There has been a lot of talk in the industry lately concerning Apple’s new Mail Privacy update in iOS 15 which is expected to be released in a few short weeks. In what has affectionately come to be known as “Pixelgeddon” this update will have a direct impact on email marketers across the globe. The changes are similar to the app tracking privacy they introduced earlier this year and will affect people using an iPhone, iPad, Mac computers and Apple Watch.
What is Mail Privacy Protection?
After users update to iOS 15, they will be prompted with an option to disable Protect Mail Activity when they open Apple Mail for the first time – this means it will be enabled (by default) for everyone. For people who do not disable this setting (which we expect to be no one), it will effectively block all pixel tracking located within their emails, thus preventing all information about who “opened” the email from being sent back to the sender.
When will this happen?
Historically Apple releases iOS updates in late summer, but people sometimes take time to perform this update. Given it is a default setting and the language they are using around it, experts predict close to 99% adoption by early November. This gives you only a few short weeks to make the necessary changes to your email marketing strategy.
How does pixel tracking work anyway?
An “open” is triggered when the remote server downloads a tiny 1×1 pixel image hidden in the content of the email. Each recipient has a unique URL for these images so ESPs (like Cakemail) can track not only who downloaded the email, but how many times, the exact date/time it was opened, your IP address, location and more..
Unfortunately, tracking “opens” has always been a flawed metric as some receivers block images by default, spam filters can sometimes download these tracking images multiple times, recipients can forward your email without opening it, and now proxy servers are blocking your personal information from returning to the sender.
How does this affect email marketing?
Well, for starters all email sent to an Apple device will register an “open” and for marketers that rely heavily on email ‘opens’ for automation, to track ROI, business impact, revenue, user engagement and overall list hygiene, they will need to rethink how they monitor their metrics.
Obviously, the impact on the marketer will depend on what portion of their list is using an Apple device, so if you don’t know already, you are best to find out before this all goes away. I caution you, it’s more than you think.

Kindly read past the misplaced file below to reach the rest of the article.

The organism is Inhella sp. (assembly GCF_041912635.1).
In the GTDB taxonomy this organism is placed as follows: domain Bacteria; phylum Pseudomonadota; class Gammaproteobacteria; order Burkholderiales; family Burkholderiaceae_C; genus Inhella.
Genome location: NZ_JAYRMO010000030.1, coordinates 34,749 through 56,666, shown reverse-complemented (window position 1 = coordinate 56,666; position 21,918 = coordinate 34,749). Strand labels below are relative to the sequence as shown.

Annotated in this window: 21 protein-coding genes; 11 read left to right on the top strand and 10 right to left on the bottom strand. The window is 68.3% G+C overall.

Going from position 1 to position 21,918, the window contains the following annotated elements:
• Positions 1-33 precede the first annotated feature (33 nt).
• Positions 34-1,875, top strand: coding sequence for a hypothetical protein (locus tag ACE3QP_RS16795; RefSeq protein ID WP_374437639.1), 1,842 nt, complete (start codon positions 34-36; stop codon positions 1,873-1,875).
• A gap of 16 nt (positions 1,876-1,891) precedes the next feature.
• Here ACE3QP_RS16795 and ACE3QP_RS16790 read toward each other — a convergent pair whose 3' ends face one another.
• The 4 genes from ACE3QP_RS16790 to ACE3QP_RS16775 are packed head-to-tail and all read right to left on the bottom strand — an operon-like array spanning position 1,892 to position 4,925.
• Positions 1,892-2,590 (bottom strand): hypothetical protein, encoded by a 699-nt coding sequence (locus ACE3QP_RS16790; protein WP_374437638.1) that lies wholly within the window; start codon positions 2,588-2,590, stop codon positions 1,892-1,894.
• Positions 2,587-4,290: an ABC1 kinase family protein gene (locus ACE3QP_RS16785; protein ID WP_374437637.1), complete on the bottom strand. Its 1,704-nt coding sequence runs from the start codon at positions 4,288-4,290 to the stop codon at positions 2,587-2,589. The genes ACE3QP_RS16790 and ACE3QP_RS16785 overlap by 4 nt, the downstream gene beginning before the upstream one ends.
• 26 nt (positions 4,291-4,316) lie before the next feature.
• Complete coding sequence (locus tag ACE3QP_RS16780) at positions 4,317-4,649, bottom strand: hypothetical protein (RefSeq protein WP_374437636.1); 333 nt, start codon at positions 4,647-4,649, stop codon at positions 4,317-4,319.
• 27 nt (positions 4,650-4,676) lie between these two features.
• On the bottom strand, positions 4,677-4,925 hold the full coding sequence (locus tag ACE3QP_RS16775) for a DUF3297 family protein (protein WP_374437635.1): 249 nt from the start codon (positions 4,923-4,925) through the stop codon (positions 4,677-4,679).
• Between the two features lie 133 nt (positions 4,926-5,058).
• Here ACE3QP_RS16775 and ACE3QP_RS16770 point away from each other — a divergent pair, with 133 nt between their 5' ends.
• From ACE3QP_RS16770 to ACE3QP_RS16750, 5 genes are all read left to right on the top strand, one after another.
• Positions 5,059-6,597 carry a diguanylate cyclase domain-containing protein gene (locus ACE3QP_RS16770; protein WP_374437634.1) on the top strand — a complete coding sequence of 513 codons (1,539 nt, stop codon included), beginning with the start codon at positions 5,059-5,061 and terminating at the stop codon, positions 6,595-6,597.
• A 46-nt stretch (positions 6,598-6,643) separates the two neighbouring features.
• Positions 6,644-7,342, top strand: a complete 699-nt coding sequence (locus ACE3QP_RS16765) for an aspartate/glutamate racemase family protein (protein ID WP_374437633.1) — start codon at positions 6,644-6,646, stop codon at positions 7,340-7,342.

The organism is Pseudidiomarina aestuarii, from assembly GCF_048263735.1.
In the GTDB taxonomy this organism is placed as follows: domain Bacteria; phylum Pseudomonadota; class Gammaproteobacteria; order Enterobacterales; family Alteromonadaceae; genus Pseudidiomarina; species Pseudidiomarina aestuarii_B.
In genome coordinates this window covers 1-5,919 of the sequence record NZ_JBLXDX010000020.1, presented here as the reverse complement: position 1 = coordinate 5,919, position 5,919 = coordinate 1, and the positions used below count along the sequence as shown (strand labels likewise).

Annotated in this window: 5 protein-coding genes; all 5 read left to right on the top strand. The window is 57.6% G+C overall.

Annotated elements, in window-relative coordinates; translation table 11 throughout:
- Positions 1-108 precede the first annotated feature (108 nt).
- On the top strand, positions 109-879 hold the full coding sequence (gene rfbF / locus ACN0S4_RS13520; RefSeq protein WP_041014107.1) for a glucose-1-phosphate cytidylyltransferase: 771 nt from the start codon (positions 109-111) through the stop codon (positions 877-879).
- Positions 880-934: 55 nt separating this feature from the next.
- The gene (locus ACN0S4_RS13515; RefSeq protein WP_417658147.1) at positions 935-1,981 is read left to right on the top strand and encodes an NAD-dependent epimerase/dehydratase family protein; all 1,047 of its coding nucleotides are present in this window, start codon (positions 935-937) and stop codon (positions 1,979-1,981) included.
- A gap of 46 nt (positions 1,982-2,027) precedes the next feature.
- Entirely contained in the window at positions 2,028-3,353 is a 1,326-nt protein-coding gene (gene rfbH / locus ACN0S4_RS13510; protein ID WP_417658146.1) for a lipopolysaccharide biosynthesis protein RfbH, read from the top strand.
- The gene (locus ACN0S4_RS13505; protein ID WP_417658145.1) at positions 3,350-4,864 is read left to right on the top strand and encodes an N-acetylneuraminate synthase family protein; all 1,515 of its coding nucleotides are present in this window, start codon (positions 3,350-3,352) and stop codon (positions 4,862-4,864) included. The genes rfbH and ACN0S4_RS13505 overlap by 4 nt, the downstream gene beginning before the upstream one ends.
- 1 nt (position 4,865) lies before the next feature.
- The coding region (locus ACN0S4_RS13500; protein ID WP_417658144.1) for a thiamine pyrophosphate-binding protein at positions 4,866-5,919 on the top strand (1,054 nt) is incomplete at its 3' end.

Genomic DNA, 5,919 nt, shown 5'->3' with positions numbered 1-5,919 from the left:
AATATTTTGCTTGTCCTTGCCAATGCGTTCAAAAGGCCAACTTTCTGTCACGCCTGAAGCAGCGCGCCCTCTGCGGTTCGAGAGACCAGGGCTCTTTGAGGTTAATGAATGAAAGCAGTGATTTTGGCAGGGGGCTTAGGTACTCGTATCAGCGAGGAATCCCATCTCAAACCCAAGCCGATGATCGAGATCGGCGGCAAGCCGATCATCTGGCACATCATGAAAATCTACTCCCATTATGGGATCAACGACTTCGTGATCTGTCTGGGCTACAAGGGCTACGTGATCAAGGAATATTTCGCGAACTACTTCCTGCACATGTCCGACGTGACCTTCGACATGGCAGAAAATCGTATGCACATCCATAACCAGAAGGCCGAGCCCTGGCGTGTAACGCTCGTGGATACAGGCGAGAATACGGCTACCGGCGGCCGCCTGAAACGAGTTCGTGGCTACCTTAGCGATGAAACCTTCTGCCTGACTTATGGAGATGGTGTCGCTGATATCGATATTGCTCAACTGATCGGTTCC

How does this affect the email Industry?
It’s a game changer. Apple will not be the last to do this, but until everyone follows suit ESPs should be able to segment Apple “opens” from real “opens” and coach their users to focus KPIs on conversions and something that really matters – Clicks. After all, you don’t make money on opens, you make money on people that click through to your website. When it comes to List hygiene, should we really be sending to someone that never clicks? Even if they opened? How engaged are they if they never click anything?
Sending content that makes people click will be the new norm and 2x optin forms are more prevalent now than ever. The importance of seed testing to determine Inbox placement will increase and marketers that don’t adapt will be left behind.
How can I measure “opens” moving forward?
It’s important to note that this will only affect people using Apple Mail. Your open rate at other providers will not be affected (unless they are using Apple Mail to check this mailbox). The true method of calculating the success of your email marketing efforts is to track ‘clicks’ and whatever CTA you have in your email program now should be updated to this new normal moving forward (when it comes to tracking Apple Mail users).
If you have automated emails based on opens, you will need to rethink this approach. The content you are sending must have a clear call-to-action that ends with a “click”, not just an “open” and since ROI with email is typically based on a purchase, you will need to retool these metrics accordingly.
Why is Apple doing this??
Craig Federighi, Apple’s senior vice president of Software Engineering.
“Privacy has been central to our work at Apple from the very beginning. Every year, we push ourselves to develop new technology to help users take more control of their data and make informed decisions about whom they share it with.”
What do I think about all this?
I welcome all aspects of Data Privacy and to be quite honest I’m a little surprised it has taken this long. I have been in the Email marketing space since 2006 and if there is one thing I know it’s that Apple is no stranger to innovation. Privacy has been on the forefront of people’s minds for a while and it is only a matter of time before others like Hotmail, Gmail, and Yahoo follow suit. The irony is not lost however given Apple is essentially trying to stop people profiting from your data, when they themselves are.. profiting.. from.. your data.
One thing I am looking forward to seeing playout in a world focused on “Clicks” is an increase in Deliverability, Reputation and Inbox placement, which (for me) is right up there with Data privacy.
Never a dull moment.
Director of Deliverability & Privacy Operations | Cakemail